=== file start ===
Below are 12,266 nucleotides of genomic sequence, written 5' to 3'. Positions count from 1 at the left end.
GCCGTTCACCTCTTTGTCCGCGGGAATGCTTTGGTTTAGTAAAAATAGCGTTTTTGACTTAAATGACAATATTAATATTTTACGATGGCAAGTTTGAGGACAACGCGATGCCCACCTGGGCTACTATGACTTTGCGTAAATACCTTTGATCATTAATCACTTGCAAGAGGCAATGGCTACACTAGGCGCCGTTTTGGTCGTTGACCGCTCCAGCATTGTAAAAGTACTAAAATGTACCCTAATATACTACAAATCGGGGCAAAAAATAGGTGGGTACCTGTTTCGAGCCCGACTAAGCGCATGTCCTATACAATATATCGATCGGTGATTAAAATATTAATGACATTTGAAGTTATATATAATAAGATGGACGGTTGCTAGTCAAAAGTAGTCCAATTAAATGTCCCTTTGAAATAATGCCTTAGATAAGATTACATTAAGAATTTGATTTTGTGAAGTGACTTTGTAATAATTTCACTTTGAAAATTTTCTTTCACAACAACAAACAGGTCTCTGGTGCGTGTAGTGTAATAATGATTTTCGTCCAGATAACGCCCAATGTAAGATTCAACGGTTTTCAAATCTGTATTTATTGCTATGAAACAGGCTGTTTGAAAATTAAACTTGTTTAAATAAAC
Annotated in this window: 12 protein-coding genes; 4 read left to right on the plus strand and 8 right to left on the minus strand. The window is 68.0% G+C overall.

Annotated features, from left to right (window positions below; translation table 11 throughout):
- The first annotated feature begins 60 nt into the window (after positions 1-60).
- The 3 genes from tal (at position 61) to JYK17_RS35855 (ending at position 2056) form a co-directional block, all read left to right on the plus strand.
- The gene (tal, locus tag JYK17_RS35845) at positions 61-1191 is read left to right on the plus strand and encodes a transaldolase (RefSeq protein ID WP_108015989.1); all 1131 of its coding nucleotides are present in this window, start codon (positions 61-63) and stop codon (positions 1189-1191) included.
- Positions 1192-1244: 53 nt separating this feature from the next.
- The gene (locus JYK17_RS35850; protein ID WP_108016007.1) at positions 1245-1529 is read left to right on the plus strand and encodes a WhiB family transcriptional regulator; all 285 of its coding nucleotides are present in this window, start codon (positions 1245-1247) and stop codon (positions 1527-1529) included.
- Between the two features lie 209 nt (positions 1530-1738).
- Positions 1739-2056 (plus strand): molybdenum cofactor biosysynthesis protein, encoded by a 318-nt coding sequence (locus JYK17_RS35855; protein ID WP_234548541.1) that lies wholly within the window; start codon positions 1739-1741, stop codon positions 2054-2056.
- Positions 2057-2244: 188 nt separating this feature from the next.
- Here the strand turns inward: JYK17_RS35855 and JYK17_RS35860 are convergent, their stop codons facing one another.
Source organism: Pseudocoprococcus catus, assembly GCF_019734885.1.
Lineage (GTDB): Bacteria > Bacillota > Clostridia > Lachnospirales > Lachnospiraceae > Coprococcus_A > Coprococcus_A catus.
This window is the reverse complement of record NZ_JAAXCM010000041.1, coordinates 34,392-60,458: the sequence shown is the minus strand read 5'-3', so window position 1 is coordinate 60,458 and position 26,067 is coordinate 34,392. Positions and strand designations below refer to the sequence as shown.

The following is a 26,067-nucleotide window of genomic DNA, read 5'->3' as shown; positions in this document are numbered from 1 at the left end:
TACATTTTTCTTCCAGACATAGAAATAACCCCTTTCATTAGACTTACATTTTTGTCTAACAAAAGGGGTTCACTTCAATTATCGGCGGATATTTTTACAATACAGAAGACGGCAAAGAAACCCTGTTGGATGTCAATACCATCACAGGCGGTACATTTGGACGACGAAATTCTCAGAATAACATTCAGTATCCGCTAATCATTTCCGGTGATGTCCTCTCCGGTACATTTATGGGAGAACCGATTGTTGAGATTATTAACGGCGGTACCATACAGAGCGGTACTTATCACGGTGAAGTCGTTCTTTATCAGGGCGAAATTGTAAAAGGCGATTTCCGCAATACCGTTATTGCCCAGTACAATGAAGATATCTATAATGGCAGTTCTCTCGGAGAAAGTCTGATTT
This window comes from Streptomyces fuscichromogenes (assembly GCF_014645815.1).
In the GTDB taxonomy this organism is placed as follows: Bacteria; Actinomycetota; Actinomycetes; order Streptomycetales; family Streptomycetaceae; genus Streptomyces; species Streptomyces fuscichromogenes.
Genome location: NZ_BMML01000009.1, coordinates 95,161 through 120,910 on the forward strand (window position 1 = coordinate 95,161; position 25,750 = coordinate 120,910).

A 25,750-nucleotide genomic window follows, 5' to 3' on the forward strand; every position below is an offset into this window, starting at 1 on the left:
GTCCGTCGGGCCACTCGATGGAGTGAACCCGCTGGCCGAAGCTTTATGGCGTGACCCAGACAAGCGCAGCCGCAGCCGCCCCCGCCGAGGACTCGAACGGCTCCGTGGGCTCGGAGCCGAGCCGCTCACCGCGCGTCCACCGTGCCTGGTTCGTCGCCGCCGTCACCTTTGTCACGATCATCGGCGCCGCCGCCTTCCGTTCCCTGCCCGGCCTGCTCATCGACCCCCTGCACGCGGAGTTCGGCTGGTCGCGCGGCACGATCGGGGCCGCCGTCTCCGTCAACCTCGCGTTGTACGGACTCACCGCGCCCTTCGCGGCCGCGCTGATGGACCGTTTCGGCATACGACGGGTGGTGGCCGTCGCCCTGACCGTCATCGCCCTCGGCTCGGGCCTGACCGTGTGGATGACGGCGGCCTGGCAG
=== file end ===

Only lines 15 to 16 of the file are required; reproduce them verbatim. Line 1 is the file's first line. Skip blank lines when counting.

Lineage (GTDB): Bacteria > Bacillota > Clostridia > Lachnospirales > Lachnospiraceae > Coprococcus_A > Coprococcus_A catus.
This window is the reverse complement of record NZ_JAAXCM010000041.1, coordinates 34,392-60,458: the sequence shown is the minus strand read 5'-3', so window position 1 is coordinate 60,458 and position 26,067 is coordinate 34,392. Positions and strand designations below refer to the sequence as shown.